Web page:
How is it different?

Apple’s watchOS 5 isn’t a huge suite of changes, but it’s another small evolution to make the Apple Watch the only wearable you could possibly need.

The new watchOS 5 adds in quite a few new features including: Activity competitions, which will challenge you to beat your friend’s activity records over the course of a week, Automatic workout detection, a new Yoga workout, tracking for hikes and the functionality to listen to podcasts as you workout.

There are also some more in-depth running features coming with watchOS 5, including: Pace targets (and alerts to tell you if you’re ahead or behind it), rolling miles, which allow you to see your split time for the preceding mile on the fly, and cadence tracking.

On top of all this, watchOS 5 brings a new press-to-talk feature, improvements to Apple’s digital smart assistant, Siri, and some changes to notifications, including letting you view web content on the tiny 42mm screen.

Find out more about everything else that happened at Apple’s WWDC

Suunto 9

Suunto 9

What is it?

The latest in Suunto’s long line of bulky, expensive, hardcore multisport watches. It can track over 80 different sports, it’s water-resistant to 100m and throws in a barometer, just for good measure. If you take your sports seriously – and we mean sports, plural – the Suunto 9 might be a great companion for you. It’ll set you back $599 and will ship on June 26.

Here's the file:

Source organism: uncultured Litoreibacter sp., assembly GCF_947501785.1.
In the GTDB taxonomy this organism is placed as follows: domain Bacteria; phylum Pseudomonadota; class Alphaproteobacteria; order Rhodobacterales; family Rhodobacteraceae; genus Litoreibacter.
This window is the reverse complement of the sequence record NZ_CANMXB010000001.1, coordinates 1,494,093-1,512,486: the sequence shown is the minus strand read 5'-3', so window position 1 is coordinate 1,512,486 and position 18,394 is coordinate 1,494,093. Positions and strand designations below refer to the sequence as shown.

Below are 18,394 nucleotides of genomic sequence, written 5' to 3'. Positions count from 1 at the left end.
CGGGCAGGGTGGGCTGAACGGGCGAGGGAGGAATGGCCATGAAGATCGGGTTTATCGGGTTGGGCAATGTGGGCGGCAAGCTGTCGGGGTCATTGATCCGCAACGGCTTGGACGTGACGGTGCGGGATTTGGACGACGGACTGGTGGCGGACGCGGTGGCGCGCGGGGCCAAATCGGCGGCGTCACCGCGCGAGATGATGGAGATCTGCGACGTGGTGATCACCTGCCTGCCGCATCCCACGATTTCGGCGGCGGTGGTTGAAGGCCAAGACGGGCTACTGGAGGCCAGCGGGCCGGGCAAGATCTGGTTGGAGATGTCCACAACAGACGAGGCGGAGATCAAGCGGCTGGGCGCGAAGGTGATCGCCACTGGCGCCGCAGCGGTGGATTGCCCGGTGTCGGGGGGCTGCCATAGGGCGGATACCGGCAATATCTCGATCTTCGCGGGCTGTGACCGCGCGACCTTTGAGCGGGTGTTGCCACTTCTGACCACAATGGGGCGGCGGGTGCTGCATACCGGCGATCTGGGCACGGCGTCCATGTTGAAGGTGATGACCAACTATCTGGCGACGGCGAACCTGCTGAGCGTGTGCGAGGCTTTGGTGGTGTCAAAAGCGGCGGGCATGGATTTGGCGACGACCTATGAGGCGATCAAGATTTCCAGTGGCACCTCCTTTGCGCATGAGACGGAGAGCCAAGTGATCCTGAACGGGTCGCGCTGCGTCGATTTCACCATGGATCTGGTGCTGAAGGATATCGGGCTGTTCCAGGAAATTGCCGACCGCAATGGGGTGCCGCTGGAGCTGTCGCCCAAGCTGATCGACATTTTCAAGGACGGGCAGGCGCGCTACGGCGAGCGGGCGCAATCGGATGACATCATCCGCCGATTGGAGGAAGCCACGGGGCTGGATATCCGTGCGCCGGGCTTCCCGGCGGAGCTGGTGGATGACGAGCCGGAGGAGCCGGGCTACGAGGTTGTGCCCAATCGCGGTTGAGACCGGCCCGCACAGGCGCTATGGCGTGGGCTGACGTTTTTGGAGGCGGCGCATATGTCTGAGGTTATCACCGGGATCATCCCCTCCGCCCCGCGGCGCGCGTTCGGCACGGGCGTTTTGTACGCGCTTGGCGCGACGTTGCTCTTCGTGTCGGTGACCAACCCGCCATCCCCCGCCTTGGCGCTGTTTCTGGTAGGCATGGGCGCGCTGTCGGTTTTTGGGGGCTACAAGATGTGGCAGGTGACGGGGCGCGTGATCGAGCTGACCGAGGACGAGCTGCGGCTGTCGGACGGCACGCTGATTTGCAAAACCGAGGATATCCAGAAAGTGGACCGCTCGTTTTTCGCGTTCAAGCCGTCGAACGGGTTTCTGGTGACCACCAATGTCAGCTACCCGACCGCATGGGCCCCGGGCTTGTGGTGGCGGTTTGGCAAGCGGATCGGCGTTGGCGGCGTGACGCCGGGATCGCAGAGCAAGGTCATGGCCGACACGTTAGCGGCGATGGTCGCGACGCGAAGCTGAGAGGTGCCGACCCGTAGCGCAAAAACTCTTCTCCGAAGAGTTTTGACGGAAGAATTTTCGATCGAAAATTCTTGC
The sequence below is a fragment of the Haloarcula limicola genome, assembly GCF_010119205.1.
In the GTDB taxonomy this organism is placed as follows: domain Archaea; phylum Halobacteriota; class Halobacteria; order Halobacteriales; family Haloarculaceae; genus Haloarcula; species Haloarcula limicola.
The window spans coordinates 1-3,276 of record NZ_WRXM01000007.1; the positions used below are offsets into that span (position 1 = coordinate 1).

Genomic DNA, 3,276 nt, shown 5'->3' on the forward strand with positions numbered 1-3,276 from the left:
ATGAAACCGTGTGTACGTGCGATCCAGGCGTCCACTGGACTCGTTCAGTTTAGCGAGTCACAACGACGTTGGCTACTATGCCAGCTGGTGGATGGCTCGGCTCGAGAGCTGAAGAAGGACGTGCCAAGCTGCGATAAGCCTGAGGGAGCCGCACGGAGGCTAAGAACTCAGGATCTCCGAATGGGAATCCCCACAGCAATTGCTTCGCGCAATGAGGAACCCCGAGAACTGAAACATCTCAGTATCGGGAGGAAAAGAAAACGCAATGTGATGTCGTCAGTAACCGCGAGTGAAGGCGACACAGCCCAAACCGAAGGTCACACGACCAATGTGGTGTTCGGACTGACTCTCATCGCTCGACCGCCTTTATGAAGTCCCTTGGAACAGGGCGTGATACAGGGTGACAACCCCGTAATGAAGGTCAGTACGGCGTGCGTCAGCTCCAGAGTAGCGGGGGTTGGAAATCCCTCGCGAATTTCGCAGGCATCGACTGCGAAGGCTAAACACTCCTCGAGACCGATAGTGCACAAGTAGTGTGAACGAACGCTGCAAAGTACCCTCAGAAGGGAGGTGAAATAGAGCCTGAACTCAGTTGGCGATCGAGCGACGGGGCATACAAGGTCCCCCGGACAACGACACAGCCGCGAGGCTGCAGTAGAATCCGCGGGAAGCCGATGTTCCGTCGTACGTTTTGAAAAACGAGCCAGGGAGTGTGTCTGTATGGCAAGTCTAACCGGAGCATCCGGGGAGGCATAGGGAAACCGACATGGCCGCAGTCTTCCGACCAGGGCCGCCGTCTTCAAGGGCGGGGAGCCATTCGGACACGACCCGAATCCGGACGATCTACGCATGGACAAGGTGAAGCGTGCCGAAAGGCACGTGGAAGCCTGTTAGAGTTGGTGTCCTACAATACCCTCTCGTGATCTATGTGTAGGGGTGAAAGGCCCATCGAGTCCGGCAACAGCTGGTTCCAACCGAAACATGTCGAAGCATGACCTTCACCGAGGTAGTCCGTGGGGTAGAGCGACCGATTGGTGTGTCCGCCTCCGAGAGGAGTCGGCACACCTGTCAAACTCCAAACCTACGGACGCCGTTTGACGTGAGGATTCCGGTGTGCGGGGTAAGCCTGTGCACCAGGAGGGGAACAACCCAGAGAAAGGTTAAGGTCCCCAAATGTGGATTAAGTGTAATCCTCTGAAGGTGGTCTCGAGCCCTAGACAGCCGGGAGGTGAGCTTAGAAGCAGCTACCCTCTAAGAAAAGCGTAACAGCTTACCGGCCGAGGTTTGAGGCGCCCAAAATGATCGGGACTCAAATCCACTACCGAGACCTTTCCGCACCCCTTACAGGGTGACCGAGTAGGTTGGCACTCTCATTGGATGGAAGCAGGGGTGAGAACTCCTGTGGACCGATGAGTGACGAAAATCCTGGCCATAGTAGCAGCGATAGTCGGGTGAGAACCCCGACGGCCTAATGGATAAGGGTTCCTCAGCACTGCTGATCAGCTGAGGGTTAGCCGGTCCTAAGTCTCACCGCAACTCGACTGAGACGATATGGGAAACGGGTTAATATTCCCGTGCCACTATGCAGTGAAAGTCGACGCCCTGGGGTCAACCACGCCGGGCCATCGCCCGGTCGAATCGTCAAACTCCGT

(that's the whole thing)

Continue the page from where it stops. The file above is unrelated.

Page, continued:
How is it different?

Battery life is always a chief complaint among watches like this. After all, tracking your heart rate, GPS, the weather and whatever sport you’re actually taking part in is tricky.

So, Suunto has created three different battery modes which allow you to track your exercise without limiting the core functions you need – these changes should, allow you up to 120 hours of recording time with GPS.

If that sounds like overkill, it shouldn’t. Suunto is pitching the 9 at off-road triathletes and other hardcore athletes. This isn’t a watch for tracking trips to the store or 3-mile runs at lunch.

Fitbit Versa

Fitbit Versa

What is it?

A proper smartwatch, at long last, from fitness-band maestro Fitbit. It’s proven popular, too. The San Fran-based company has managed to ship over a million Versas since it went on sale in April.

Why is it different?

For a start, it’s cheaper than its Apple Watch competition, at $199.95, rather than the $329. The Versa also has a pretty impressive four-day battery life, is good for sports and sleep tracking, including swim tracking and has GPS and NFC.

The Versa also can be synced up with Fitbit’s innovative Female Health tracking. This new feature to the Fitbit ecosystem has already attracted over 2.4m users and can be used to track a user’s menstrual cycle to help women understand their bodies.

Read more about new gear and gadgets on TechCo

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Tom Fogden is a writer for Tech.Co covering everything from website builders to mobile phones. He also loves soccer, probably too much.